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Considrin' Lemmings

 
Nick George
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In a game like Lemmings, every pixel (or at least 2x2-ish pixel block) is either full, or not-full. Is the best way to implement this a monserously large 2d boolean array? (maybe bytes, I might want to have more than just full/not-full)
 
Jim Yingst
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I think an array of booleans will probably end up using one 32-bit word for each bit. Which may be acceptable - but offhand I'd probably look at using an array of BitSets, which internally represent a row of booleans using an array of longs (64 booleans per long). Or you might roll your own implementation similar to BitSet, perhaps with additional methods.
 
Steven Bell
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A common practice seems to be favoring a single dimension array over a 2 dimension array and doing access with:

array[row*col]

I'm working on a game that requires pixel level accuracy for display and colision detection. I use an array of ints that is width*height in size(ints for me because I need color data for each pixel).
 
Nick George
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how would that work, Steven? I don't want my value at (2,12) to be the sane as (4,6).
 
Steven Bell
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oops, sorry. the array access is actually

array[row*col + col]
 
Steven Bell
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sorry again, I need to think before I post. It's

array[row*width + col]

although I went back to look at my game code, and I found that I switched to using a BufferedImage to store the information.
 
Henry Wong
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Is checking the actual pixels the best way detect collision? I would think it is better to just store info -- location of the lemmings, direction of travel, type, etc. And then use algorithms to detect collisions.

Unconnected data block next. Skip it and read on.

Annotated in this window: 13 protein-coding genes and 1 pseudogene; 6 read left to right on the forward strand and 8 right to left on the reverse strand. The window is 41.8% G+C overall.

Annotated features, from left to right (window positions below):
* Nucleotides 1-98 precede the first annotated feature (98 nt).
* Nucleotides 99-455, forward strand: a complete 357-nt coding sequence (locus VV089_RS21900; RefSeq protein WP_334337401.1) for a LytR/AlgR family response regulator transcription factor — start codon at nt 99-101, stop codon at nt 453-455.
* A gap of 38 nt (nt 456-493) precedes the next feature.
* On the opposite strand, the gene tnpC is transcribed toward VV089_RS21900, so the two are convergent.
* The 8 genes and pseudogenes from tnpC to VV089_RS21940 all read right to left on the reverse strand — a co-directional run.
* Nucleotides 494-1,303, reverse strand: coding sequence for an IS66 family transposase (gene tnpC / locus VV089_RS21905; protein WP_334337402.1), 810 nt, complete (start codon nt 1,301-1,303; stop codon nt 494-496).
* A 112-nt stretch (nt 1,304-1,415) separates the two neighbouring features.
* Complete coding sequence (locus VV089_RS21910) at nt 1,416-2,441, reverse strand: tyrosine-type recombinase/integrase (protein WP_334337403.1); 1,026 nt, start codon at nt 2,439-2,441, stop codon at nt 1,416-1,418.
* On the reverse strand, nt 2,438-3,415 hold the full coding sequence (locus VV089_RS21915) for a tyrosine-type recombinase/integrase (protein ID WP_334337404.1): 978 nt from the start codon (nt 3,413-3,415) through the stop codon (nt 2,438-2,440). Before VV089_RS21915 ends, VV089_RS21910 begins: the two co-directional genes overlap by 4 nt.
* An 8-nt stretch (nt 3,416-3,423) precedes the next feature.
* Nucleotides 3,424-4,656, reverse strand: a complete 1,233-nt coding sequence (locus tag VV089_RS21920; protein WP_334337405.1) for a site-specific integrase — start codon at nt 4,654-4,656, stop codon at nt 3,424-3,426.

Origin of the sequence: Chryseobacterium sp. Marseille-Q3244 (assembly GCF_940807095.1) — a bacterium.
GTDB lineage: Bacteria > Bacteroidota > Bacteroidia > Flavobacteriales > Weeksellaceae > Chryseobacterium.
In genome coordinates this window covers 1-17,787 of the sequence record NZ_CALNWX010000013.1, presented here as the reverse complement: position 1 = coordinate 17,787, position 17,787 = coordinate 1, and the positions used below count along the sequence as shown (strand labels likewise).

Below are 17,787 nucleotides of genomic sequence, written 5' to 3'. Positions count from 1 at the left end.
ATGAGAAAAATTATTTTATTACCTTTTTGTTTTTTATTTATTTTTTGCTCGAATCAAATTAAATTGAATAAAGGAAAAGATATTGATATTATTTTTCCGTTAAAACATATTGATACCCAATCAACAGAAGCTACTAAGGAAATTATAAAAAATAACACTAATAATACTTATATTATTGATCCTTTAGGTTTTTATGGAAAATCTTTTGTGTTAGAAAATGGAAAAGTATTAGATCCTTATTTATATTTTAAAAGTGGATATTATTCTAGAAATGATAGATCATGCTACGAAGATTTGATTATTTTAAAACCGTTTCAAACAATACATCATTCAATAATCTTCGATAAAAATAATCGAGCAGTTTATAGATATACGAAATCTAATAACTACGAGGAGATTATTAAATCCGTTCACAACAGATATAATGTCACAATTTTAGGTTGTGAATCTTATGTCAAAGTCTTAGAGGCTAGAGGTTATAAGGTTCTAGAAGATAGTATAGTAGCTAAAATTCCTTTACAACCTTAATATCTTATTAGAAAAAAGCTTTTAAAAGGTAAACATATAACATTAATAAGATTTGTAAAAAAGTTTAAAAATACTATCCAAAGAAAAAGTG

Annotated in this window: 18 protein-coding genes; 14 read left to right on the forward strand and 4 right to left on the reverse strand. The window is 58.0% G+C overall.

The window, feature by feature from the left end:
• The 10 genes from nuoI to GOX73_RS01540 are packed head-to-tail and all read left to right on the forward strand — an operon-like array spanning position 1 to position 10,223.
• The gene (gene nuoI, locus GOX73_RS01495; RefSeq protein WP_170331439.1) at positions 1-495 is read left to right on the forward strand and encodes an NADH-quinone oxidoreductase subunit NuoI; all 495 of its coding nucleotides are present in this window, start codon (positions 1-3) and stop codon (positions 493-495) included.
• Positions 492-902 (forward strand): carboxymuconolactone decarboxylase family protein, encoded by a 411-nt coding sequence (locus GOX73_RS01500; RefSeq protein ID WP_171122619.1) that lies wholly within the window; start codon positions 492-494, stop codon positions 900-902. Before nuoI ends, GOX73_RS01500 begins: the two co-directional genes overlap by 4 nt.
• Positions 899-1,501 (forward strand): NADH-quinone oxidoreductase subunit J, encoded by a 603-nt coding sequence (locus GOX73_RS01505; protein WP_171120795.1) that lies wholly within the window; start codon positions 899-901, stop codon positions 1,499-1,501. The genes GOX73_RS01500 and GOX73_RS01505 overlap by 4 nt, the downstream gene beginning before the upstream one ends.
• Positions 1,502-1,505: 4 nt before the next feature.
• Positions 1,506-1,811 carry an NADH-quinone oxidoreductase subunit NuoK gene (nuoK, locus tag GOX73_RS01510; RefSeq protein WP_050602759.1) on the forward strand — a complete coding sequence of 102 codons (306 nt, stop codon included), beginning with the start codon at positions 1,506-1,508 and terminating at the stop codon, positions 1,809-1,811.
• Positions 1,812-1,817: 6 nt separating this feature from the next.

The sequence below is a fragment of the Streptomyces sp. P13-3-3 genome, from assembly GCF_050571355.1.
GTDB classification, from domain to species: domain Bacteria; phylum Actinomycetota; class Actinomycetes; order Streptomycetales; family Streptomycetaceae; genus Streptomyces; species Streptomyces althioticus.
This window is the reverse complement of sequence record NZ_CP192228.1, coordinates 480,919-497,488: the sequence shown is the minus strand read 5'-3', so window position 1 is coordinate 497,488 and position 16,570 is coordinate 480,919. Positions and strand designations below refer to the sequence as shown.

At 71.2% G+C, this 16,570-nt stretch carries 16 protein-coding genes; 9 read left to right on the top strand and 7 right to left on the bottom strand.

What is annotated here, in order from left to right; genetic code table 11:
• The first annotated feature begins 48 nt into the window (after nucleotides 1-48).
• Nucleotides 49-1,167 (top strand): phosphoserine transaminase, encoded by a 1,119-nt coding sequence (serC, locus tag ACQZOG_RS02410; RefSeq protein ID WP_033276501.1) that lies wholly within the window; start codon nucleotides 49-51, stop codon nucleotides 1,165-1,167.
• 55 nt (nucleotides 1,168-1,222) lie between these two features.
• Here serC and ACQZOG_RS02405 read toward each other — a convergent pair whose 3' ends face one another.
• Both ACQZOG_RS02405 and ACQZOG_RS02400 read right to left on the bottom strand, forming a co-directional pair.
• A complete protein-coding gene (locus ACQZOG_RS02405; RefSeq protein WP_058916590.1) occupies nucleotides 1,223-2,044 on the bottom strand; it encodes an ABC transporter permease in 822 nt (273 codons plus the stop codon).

This was the preferred way decades ago (using sprites collision detection). And with the number of gaming algorithm books skyrocketting in the last few years (which discuss and build on this), there should be an algorithm that should work.

Henry
 
Nick George
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Henry:

I must confess that I don't follow. How would an algorithm (I'm not really sure of what nature algorithm you're talking) be easier than just testing location vs. the map? You'd need to store the entire map anyway.
 
Henry Wong
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Originally posted by Nick George:
I must confess that I don't follow. How would an algorithm (I'm not really sure of what nature algorithm you're talking) be easier than just testing location vs. the map? You'd need to store the entire map anyway.


Nick,

Search your nearest graphics book, or the internet, for sprites. Or to be specific, collision detection of sprites. Basically, given any two bitmap patterns, there is a fast mathamatical formula to determine whether they will collide, before actually drawing them.

With this, you only need to store the pixels for the individual lemmings and their locations. You don't need to store -- what could be a huge -- copy of the pixels on the screen.

Henry
 
Zbyszek Cyktor
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Henry, You seem to have missed the point. In a game like Lemmings the application needs to keep information about changes in terrain, which can be demolished in unpredictable ways - it can not be implemented by using sprites.
Using individual bits instead of boolean values seems to be the most economic way, as previous posters suggested.

Of course it's perfectly fine and natural to use sprites for game characters.

Zbyszek
 
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